It all started when the University of Gastronomic Sciences, based in Italy and founded by the international non-profit organization Slow Food, decided to incorporate the Greek island of Crete as a destination for students studying the Cretan-Mediterranean diet.
Biolea, an olive oil company in the area of Kolymbari in northwestern Crete that specializes in artisanal production of organic olive oil was chosen to present authentic traditional olive oil to the culinary students visiting from Italy.
Yiorgos Dimitriadis, owner of Biolea didn’t just settle on a simple tour of the facilities, instead he organized a gastronomical event with chefs from Crete’s best hotels who prepared Cretan specialties for the visitors. Why? According to Dimitriadis “We believe that our food products, in order to succeed, must be useful for the consumer. That can only happen if we show our visitors how we use these products in our cuisine.” In other words, it’s not enough to just have excellent olive oil, you need to show how it is used.
This year Dimitriadis decided to take it a step further. He invited culinary students from two Cretan culinary schools, IEK Chanion and OAED Tavrinioti, to “compete” and prepare local delicacies for the Italian visitors in an effort to not only show how olive oil is used in Cretan cuisine but also to provide an exchange of ideas, thoughts and philosophies among the students.
The students from the University of Gastronomic Sciences had the rare opportunity to learn how olive oil is used in the Cretan cuisine and to taste traditional dishes such as kalitsounia — little dough pies filled with vegetables or cheese, rare wild greens cooked in olive oil, olive paste and many more Cretan delicacies.
These dishes were not only important from a culinary perspective but from a health standpoint. The food presented were representative of the diet that the people of Crete had back in the 60’s when they had the lowest heart disease rates, the highest intake of olive oil (almost all dishes have olive oil as their main ingredient), and the highest life expectancy in the world.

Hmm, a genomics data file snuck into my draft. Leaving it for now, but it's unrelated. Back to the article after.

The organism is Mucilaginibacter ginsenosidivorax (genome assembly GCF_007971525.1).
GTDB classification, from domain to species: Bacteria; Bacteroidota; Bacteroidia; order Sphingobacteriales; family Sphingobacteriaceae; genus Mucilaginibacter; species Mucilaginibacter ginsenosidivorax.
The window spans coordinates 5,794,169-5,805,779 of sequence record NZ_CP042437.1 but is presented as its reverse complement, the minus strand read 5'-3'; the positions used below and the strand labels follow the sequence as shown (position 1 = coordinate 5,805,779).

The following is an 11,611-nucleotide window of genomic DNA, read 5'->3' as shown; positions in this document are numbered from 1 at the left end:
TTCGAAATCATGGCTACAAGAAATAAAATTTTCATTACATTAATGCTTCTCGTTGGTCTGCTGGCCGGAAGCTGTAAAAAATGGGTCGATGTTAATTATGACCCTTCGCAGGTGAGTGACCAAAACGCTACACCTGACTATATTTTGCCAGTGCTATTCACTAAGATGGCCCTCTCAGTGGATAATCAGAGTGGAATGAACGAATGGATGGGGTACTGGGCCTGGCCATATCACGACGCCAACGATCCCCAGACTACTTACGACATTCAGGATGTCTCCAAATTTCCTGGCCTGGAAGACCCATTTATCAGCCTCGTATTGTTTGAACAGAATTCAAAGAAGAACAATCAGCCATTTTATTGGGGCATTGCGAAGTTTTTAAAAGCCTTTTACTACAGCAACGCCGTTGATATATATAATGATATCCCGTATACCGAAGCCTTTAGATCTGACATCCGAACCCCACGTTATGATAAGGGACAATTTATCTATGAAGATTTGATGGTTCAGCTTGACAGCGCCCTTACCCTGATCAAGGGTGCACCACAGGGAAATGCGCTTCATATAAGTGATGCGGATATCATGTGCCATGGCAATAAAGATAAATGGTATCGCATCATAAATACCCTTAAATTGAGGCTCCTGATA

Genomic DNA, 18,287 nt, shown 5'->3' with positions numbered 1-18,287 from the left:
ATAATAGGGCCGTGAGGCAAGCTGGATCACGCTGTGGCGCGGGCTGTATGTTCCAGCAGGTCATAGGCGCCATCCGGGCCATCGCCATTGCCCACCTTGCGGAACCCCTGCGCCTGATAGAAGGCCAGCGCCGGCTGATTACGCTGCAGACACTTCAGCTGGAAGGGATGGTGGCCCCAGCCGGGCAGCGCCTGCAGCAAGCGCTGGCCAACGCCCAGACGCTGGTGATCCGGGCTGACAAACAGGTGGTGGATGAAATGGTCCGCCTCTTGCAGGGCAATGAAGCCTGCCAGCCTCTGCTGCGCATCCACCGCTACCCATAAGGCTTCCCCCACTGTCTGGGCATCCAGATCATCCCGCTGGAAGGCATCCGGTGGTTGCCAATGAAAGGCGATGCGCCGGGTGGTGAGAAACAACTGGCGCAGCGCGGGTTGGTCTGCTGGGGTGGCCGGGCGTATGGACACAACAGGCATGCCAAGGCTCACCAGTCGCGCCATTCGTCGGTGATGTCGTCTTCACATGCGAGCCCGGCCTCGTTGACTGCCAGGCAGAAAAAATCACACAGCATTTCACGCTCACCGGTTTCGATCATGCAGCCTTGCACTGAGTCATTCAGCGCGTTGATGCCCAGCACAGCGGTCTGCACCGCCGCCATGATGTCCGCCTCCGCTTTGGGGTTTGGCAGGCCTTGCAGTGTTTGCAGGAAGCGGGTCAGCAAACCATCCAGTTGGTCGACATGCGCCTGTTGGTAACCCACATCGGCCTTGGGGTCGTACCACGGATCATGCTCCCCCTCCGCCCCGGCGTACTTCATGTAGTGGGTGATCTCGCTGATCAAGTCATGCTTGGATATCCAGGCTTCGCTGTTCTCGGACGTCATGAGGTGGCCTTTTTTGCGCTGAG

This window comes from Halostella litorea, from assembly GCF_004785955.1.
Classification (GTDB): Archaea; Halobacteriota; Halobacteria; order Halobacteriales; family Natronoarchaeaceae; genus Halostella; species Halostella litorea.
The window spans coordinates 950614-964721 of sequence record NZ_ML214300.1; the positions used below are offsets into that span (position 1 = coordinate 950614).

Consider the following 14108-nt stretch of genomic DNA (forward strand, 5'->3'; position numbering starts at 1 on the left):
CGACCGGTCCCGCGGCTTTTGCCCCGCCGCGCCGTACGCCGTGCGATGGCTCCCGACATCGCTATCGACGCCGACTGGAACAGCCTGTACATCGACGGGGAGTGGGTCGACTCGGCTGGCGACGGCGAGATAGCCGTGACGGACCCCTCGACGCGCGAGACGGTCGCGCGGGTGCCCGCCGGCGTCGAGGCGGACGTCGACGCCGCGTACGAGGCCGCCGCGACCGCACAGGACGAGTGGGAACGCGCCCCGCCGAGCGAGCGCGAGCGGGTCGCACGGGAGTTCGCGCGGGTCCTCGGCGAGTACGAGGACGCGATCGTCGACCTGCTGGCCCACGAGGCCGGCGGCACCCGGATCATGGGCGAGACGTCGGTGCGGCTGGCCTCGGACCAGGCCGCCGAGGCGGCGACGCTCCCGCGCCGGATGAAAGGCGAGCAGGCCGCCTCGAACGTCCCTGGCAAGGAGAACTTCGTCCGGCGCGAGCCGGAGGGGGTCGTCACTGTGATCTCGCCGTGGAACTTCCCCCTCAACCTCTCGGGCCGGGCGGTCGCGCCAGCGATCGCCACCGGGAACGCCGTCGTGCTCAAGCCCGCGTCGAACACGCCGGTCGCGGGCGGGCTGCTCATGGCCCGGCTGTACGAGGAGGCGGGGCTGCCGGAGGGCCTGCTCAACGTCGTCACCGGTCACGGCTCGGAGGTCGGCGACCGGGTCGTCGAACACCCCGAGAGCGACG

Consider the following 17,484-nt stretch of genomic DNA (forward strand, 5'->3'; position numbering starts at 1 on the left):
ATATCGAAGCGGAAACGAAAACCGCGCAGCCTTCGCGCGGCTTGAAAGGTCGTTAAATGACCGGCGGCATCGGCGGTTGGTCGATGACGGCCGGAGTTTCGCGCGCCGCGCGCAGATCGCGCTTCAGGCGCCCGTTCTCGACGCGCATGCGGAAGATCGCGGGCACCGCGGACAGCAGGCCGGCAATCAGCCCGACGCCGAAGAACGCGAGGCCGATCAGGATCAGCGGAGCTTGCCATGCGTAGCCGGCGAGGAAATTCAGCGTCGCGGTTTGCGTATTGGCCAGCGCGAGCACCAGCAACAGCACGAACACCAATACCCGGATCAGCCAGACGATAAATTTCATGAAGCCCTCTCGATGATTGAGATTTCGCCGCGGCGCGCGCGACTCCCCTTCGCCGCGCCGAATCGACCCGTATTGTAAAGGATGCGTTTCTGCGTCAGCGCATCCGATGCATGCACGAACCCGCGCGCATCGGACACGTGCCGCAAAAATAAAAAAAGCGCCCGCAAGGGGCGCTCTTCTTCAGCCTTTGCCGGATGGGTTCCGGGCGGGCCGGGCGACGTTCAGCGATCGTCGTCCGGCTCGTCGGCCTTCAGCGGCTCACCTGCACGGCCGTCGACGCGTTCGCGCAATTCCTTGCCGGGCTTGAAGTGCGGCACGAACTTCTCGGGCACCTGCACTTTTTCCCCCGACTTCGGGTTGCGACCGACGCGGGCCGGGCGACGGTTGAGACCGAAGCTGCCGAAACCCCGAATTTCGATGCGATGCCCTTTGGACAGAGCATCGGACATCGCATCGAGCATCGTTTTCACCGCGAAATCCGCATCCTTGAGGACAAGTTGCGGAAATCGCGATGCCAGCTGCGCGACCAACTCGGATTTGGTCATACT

The expertise of the Greek culinary students was apparent by the way they rolled out homemade phyllo and with the ease they twirled strips of paper thin dough around a fork to make perfectly formed honey drenched sweets. However, what is surprising is the fact that the Greek students did not learn these traditional Cretan recipes at their respective culinary schools, but outside of school on their own time from their families and friends. These are recipes they grew up with, but yet are not taught in their schools.
But shouldn’t a culinary school in Crete teach the local cuisine? This is a question that was raised after the event. In fact the curriculum of these schools focuses on continental cuisine. While this is important, it is equally important that the local cuisine is also taught, promoting the use of local ingredients such as olive oil, wild greens and lamb. And this is even more important if that local cuisine happens to represent one of the healthiest diets in the world, the Cretan diet. Perhaps events such as this one will raise awareness about this particular issue and encourage the teaching of Cretan cuisine in all Greek culinary schools.
This year the event was a success. Not only did the Italian students receive, a shall we say, “users manual” for olive oil in the Cretan cuisine, but it resulted in an unexpected opportunity for the Greek students; they will be visiting the University of Gastronomic Sciences in Italy later this year.